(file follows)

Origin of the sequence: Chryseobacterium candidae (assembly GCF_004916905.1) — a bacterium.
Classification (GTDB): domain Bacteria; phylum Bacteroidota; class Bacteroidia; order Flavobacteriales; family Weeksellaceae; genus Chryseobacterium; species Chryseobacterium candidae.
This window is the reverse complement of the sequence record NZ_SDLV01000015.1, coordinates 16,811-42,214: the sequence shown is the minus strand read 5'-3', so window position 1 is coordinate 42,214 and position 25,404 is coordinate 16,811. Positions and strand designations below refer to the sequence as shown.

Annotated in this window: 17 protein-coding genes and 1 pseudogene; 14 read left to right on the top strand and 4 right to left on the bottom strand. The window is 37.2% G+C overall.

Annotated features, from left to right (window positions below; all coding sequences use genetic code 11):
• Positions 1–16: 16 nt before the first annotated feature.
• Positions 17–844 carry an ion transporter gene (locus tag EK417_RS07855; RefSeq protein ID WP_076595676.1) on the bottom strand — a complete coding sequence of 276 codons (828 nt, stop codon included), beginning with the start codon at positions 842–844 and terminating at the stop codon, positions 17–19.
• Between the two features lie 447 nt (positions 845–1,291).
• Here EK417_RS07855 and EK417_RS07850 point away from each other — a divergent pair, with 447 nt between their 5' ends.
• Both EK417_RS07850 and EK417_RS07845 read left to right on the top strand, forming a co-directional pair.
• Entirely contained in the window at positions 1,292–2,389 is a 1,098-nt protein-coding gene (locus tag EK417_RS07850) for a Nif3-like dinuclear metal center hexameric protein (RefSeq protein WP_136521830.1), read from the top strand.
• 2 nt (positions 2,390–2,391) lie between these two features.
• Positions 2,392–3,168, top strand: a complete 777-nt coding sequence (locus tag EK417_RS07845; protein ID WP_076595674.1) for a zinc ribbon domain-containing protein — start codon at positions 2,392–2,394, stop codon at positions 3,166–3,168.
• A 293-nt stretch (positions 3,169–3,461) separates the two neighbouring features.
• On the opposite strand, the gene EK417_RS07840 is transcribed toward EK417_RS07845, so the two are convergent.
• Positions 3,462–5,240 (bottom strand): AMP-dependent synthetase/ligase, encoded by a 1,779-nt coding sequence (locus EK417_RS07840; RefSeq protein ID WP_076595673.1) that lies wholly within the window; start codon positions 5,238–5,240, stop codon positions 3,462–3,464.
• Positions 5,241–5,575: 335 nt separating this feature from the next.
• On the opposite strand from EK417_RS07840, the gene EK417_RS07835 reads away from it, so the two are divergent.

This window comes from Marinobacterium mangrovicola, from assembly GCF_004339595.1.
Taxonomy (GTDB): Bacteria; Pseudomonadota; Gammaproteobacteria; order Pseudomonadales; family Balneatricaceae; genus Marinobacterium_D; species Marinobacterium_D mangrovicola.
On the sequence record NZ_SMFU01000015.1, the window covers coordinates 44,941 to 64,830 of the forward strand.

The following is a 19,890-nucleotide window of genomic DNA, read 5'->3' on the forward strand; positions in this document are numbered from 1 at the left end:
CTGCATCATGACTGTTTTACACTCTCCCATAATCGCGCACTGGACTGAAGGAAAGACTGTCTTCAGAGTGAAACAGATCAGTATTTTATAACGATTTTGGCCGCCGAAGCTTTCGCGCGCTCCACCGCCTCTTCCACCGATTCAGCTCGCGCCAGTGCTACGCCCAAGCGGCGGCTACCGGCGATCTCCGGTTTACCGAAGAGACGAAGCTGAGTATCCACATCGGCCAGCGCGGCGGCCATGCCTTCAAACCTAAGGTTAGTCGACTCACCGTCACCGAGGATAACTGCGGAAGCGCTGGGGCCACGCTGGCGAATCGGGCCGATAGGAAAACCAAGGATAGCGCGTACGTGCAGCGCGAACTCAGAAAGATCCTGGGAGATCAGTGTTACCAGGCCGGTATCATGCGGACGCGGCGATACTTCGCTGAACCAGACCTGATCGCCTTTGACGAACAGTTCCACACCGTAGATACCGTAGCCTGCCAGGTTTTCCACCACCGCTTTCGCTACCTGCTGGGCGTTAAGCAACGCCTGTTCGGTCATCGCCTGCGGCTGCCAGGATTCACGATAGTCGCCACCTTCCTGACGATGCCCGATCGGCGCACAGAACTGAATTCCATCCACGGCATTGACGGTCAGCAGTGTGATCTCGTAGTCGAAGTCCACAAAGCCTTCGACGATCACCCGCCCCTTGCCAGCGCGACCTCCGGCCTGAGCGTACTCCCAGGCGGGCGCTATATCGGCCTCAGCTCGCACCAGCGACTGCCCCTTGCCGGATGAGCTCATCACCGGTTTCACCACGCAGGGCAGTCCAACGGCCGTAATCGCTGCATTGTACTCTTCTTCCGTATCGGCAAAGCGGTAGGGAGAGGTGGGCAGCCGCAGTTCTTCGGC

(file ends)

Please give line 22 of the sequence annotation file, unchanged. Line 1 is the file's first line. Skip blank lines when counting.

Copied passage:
The following is a 19,890-nucleotide window of genomic DNA, read 5'->3' on the forward strand; positions in this document are numbered from 1 at the left end: